Noah Baumbach directs Greta Gerwig in a vintage comedy that is by turns acid-tongued and whimsical
Imagine Miranda Hart's TV sitcom alter ego as a gauche, gallumphing gal from Brooklyn and you have Frances Ha, a sweet, self-conscious charmer from Noah Baumbach (Greenberg) that provides a tailor-made showcase for the comic skills of Greta Gerwig, who is also credited as co-writer.
There are nostalgic echoes of vintage Woody Allen, early Jim Jarmusch and the freewheeling fizz of the French nouvelle vague in a film that is beautifully shot in black and white and celebrates the ramshackle existence of a woman with no immediate intention of growing up. Frances is twenty-seven, still living from hand to mouth and convinced that she will have a career as a dancer even though the evidence of our eyes suggests the contrary. At one point she is told: 'You seem a lot older but not as grown-up.'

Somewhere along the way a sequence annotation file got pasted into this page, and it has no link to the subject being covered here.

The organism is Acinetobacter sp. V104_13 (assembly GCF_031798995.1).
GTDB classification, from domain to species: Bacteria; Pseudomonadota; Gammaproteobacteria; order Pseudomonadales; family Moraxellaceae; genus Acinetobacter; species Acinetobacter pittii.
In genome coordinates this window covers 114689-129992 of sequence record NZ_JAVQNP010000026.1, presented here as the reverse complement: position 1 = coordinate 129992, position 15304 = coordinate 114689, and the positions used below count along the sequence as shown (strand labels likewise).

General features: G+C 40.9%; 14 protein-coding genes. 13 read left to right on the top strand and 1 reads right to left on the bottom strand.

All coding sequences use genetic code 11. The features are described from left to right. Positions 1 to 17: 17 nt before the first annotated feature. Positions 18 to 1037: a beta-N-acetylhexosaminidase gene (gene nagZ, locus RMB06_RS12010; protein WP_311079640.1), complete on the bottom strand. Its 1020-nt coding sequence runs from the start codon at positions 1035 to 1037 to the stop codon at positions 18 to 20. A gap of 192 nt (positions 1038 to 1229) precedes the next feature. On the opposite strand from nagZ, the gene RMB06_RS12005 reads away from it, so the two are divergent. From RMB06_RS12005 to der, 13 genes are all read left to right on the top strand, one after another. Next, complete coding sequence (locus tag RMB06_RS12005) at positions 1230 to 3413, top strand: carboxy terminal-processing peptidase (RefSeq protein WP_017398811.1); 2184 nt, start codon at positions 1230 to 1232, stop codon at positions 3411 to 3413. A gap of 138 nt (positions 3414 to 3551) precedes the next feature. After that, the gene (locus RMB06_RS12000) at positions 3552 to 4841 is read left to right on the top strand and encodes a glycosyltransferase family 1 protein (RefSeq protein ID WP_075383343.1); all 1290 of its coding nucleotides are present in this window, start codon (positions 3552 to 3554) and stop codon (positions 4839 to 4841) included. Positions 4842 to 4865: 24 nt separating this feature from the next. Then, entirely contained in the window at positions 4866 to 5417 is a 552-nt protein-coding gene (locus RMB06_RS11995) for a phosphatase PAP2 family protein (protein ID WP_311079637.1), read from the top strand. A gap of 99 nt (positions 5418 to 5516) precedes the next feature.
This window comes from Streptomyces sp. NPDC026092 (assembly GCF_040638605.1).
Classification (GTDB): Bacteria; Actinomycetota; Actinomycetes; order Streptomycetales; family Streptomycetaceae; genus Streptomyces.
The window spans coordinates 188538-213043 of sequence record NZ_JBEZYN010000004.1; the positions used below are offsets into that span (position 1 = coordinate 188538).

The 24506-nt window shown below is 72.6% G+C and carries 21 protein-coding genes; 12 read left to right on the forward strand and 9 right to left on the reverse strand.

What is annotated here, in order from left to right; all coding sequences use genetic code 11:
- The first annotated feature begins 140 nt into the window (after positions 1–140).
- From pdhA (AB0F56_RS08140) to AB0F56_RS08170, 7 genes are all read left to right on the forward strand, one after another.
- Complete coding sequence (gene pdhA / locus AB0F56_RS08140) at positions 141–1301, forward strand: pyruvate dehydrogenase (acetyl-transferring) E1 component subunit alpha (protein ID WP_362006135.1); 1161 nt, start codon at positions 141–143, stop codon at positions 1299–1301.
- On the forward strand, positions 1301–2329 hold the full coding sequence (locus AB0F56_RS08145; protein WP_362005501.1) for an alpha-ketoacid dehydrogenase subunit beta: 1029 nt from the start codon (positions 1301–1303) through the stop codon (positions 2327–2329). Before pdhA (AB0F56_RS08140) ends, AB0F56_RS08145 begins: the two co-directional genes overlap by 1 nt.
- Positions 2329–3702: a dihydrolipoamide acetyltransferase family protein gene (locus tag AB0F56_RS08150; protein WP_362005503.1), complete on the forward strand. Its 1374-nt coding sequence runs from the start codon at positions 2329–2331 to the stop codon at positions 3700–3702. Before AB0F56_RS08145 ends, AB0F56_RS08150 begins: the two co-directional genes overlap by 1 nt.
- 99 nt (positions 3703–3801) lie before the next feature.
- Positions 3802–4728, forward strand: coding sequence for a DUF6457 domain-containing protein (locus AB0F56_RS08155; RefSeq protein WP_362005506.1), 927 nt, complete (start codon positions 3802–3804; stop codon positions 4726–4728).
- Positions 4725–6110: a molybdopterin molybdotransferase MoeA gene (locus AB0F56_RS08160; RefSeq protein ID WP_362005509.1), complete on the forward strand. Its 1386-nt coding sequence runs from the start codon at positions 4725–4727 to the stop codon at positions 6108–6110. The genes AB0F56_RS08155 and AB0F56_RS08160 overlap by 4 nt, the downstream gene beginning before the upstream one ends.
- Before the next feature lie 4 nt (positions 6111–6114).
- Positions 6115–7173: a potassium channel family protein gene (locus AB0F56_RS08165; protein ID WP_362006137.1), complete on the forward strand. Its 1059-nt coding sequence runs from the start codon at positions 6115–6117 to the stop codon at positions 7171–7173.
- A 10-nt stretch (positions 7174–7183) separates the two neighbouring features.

She has found a soul mate in Sophie (Mickey Sumner) and they appear to be inseparable. They admit they are 'like a lesbian couple that doesn't have sex anymore.' As they grow apart and Sophie opts for marriage, career and responsibility, carefree Frances continues to drift through life with a Micawber-like optimism that something will turn up.
Filled with acid-tongued one-liners, eccentric whimsy and moments of toe-curling embarrassment, Frances Ha is executed with deadpan aplomb but is maybe just a little too calculating as it tugs at the heartstrings and tries to convince us that Frances is so utterly adorable. The goofily endearing qualities of the Annie Hall-like central character just occasionally tips towards a Chaplinesque straining for pathos. Gerwig keeps you on side and rooting for Frances to get her act together in what becomes an affectionate salute to messy lives, an endearing underachiever and a New York state of mind.
Screening at Filmhouse, Fri 21 Jun and Dominion, Sat 22 Jun as part of Edinburgh International Film Festival 2013. General release from Fri 26 Jul.